Shanghai and Globalization

This course examines Shanghai as a critical site of globalization. It does so by exploring the city's role in 4 interlocking spheres:

1)as a magnet for migration within China. Historically Shanghai was a city of sojourners. Today it is at the center of the most rapid and intense process of urbanization the world has ever seen. What effects does this influx of people have on the city? And what role can these migrants – many of them poor – play within the larger processes of globalization?

2)as an important zone of economic opportunity within the larger Chinese world. The rise of Shanghai is inconceivable without the global business networks of Taiwanese, Hong Kong and Chinese American entrepreneurs. What role does the Chinese diaspora play in the development of the mainland? How does this ethnic web of commercial activity challenge traditional notions about the workings of global capitalism?

3)as a trading partner and model of development for India. From the popularity of Korean pop stars to the success of Indian software engineers Shanghai is heavily influenced by its place within Asia. In light of their vast population and growing economic strength, how is the concurrent rise and interrelations between Asia's giant neighbors shaping contemporary globalization?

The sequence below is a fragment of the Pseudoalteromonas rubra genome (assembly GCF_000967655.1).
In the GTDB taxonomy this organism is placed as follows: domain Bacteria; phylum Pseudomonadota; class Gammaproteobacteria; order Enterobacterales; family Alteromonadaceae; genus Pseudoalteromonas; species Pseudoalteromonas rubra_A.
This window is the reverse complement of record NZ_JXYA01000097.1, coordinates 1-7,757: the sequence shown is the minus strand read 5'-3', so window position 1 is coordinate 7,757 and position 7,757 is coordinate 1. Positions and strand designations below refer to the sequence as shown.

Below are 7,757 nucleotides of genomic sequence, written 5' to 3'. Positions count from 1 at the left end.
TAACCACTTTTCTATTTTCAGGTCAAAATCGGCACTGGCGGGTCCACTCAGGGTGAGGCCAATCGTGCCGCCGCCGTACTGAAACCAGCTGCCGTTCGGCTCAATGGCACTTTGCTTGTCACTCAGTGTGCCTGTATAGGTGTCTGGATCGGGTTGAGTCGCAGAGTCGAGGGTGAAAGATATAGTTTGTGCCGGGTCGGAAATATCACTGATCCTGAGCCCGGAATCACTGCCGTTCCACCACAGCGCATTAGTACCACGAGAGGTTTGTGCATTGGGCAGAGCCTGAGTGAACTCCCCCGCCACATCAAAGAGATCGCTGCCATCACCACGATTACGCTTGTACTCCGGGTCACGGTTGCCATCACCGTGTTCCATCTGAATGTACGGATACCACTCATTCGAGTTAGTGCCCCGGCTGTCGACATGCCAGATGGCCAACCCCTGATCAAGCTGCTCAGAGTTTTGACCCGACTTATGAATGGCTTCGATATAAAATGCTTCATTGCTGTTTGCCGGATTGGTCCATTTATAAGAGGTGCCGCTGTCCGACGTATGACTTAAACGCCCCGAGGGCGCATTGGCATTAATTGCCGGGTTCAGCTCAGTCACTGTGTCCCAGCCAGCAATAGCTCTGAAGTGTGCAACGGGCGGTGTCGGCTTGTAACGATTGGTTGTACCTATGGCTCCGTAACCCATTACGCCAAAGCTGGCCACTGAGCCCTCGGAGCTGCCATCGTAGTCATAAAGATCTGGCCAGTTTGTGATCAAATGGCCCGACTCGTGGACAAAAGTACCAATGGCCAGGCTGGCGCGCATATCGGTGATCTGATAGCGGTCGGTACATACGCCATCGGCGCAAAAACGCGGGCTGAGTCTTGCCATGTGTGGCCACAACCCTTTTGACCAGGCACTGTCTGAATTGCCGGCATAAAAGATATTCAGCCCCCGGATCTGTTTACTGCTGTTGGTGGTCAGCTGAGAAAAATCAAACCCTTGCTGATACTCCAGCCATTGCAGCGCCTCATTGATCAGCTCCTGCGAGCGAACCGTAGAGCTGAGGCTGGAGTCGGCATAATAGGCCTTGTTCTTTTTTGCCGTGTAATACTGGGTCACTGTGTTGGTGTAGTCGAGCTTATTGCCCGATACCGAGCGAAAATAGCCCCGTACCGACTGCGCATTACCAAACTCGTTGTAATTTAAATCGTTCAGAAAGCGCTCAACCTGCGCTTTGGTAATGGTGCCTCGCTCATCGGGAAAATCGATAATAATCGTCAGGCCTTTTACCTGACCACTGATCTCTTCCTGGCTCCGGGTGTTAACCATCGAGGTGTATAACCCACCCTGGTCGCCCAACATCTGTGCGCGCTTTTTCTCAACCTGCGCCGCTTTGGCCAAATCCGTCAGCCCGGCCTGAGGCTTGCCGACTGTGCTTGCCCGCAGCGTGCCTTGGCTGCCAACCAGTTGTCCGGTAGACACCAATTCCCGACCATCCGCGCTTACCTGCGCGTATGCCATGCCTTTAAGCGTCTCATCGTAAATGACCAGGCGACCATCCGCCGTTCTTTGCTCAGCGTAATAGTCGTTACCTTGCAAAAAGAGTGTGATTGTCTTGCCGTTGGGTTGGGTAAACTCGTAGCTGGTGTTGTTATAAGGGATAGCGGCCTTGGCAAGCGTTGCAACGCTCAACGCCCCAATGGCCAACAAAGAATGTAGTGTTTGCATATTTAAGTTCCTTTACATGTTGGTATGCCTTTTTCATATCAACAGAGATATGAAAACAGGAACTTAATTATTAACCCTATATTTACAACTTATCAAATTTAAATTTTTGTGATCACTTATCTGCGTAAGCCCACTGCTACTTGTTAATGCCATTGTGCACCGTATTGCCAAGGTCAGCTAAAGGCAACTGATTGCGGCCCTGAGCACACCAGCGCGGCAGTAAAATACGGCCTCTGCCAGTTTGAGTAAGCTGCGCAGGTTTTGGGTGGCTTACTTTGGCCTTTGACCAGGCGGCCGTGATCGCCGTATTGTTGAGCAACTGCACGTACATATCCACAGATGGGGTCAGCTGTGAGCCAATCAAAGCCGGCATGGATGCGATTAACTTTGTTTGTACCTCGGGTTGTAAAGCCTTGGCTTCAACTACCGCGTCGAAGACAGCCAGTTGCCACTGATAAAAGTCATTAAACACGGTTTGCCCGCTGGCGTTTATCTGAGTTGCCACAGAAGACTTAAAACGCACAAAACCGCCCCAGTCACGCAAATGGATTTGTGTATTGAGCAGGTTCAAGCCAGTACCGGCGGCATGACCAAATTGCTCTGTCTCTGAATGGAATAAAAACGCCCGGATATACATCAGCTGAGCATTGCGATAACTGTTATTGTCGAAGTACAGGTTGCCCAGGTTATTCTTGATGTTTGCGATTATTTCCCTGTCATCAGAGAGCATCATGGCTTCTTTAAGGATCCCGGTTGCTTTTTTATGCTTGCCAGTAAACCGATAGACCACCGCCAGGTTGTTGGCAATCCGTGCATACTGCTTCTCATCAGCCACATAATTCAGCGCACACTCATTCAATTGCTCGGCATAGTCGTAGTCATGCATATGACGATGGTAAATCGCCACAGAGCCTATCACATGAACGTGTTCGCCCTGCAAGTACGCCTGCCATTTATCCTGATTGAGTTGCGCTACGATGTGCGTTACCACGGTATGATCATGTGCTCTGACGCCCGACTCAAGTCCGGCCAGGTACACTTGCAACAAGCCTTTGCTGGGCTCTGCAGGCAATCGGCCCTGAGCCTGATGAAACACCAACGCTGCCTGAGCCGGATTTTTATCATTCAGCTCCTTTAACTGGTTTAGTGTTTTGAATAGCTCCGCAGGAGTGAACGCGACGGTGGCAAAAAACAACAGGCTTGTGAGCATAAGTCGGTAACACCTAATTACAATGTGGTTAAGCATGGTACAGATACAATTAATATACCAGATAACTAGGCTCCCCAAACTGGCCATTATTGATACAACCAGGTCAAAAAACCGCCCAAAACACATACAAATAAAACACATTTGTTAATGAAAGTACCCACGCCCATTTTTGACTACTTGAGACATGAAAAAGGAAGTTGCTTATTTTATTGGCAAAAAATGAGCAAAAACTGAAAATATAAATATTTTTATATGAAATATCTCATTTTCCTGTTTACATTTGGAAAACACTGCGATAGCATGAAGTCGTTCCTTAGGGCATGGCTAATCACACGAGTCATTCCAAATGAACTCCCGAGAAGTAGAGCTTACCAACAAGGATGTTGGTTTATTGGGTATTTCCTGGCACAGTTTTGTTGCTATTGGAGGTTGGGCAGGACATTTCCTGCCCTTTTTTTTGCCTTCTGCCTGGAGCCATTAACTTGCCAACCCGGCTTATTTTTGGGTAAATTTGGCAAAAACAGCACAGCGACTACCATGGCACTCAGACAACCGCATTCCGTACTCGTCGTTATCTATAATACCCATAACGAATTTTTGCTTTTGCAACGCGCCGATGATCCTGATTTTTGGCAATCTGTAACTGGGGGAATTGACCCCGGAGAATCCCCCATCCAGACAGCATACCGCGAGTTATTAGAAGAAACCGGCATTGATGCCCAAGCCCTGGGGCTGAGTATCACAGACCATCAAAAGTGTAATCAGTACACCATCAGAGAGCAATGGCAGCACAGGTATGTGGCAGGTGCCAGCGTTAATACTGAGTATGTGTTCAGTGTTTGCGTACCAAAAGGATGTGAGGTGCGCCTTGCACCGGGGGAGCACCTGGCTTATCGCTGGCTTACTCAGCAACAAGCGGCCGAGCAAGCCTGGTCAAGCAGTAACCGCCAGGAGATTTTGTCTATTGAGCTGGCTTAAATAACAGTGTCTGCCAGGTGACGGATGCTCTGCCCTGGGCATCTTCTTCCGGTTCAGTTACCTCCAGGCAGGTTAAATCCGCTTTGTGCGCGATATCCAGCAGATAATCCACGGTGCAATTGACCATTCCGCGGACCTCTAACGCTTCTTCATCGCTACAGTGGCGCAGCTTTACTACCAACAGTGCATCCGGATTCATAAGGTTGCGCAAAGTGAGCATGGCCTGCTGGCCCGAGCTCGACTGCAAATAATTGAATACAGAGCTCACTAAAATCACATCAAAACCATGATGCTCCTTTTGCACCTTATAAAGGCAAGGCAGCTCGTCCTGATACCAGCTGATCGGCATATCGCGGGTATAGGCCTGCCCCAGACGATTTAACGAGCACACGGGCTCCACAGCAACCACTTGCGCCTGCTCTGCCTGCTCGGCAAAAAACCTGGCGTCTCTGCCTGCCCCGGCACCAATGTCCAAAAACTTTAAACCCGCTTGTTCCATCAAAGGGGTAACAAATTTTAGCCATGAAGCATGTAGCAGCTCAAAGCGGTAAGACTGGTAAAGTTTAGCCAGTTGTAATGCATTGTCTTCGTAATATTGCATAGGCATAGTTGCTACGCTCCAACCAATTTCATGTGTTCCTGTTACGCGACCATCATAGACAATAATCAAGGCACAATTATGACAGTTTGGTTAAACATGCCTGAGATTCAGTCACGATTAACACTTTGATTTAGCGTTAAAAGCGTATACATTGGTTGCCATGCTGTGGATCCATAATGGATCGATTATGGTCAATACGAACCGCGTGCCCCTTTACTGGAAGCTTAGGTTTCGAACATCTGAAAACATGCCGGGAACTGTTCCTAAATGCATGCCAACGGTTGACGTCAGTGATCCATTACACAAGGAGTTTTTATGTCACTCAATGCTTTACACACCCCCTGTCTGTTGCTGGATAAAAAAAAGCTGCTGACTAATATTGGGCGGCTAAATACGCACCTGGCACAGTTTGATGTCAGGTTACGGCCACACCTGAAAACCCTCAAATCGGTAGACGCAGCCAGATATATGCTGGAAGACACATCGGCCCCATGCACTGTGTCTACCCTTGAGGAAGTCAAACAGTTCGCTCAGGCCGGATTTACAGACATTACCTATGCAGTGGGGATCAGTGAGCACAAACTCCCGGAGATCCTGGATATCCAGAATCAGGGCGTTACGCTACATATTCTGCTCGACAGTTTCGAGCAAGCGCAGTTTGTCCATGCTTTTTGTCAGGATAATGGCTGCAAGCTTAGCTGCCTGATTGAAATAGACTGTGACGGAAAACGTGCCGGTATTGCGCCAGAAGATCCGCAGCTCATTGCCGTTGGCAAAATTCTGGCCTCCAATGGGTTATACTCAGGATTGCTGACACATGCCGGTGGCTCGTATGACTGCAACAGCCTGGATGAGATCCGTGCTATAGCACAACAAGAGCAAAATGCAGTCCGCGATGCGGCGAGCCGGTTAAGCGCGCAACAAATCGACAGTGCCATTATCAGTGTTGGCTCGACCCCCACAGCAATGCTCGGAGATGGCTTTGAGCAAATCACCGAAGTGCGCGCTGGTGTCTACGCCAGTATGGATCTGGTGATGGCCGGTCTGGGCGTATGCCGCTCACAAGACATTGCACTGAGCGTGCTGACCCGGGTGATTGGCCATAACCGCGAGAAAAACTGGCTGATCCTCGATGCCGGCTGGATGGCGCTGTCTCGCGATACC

4)as a city at the forefront of cosmopolitan culture. Shanghai sees itself as a city of the future. This perceived destiny is deeply influenced by history. Can Shanghai reanimate the cosmopolitanism of its past? Will its attempts to foster a culture of creativity succeed? Can it, as cities like New York or London have done before, produce an 'urban golden age' that is vibrant and innovative enough to influence the rest of the world. In exploring each of these spheres the course focuses on concrete aspects of the city (e.g. the abandoned factories now revived as creative clusters, the software park in the suburbs filled with Indian outsourcing companies, the entrepreneurial activity of the migrant street peddlers who hawk everything from noodles and steam buns to pirated DVDs ).